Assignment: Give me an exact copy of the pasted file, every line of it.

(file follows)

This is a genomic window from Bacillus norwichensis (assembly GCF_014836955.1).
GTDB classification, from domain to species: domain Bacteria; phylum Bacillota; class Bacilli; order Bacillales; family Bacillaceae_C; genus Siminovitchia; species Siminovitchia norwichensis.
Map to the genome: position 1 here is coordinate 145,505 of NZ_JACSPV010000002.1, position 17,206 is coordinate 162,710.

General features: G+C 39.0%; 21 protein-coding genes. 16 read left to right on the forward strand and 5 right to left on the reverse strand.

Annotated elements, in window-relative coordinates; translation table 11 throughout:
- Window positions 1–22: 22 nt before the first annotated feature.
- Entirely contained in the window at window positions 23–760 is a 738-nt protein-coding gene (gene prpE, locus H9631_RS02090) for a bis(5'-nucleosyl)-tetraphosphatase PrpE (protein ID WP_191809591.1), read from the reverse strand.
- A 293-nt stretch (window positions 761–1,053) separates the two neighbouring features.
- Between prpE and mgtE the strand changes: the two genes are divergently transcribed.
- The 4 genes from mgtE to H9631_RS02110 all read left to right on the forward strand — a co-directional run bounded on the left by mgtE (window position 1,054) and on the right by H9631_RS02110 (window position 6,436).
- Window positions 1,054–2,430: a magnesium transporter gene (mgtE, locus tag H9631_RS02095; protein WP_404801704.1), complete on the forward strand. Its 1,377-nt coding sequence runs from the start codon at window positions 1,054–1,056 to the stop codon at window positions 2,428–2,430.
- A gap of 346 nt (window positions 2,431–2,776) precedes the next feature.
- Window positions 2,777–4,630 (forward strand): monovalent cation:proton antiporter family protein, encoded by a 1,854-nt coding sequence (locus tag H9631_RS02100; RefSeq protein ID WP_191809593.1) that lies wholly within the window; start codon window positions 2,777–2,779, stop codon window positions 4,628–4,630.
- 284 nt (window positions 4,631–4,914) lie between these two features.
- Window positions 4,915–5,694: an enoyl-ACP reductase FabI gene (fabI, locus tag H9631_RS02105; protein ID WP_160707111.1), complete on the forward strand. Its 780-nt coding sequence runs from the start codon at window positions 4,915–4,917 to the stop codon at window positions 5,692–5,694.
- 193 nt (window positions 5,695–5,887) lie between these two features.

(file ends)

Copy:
This is a genomic window from Bacillus norwichensis (assembly GCF_014836955.1).
GTDB classification, from domain to species: domain Bacteria; phylum Bacillota; class Bacilli; order Bacillales; family Bacillaceae_C; genus Siminovitchia; species Siminovitchia norwichensis.
Map to the genome: position 1 here is coordinate 145,505 of NZ_JACSPV010000002.1, position 17,206 is coordinate 162,710.

General features: G+C 39.0%; 21 protein-coding genes. 16 read left to right on the forward strand and 5 right to left on the reverse strand.

Annotated elements, in window-relative coordinates; translation table 11 throughout:
- Window positions 1–22: 22 nt before the first annotated feature.
- Entirely contained in the window at window positions 23–760 is a 738-nt protein-coding gene (gene prpE, locus H9631_RS02090) for a bis(5'-nucleosyl)-tetraphosphatase PrpE (protein ID WP_191809591.1), read from the reverse strand.
- A 293-nt stretch (window positions 761–1,053) separates the two neighbouring features.
- Between prpE and mgtE the strand changes: the two genes are divergently transcribed.
- The 4 genes from mgtE to H9631_RS02110 all read left to right on the forward strand — a co-directional run bounded on the left by mgtE (window position 1,054) and on the right by H9631_RS02110 (window position 6,436).
- Window positions 1,054–2,430: a magnesium transporter gene (mgtE, locus tag H9631_RS02095; protein WP_404801704.1), complete on the forward strand. Its 1,377-nt coding sequence runs from the start codon at window positions 1,054–1,056 to the stop codon at window positions 2,428–2,430.
- A gap of 346 nt (window positions 2,431–2,776) precedes the next feature.
- Window positions 2,777–4,630 (forward strand): monovalent cation:proton antiporter family protein, encoded by a 1,854-nt coding sequence (locus tag H9631_RS02100; RefSeq protein ID WP_191809593.1) that lies wholly within the window; start codon window positions 2,777–2,779, stop codon window positions 4,628–4,630.
- 284 nt (window positions 4,631–4,914) lie between these two features.
- Window positions 4,915–5,694: an enoyl-ACP reductase FabI gene (fabI, locus tag H9631_RS02105; protein ID WP_160707111.1), complete on the forward strand. Its 780-nt coding sequence runs from the start codon at window positions 4,915–4,917 to the stop codon at window positions 5,692–5,694.
- 193 nt (window positions 5,695–5,887) lie between these two features.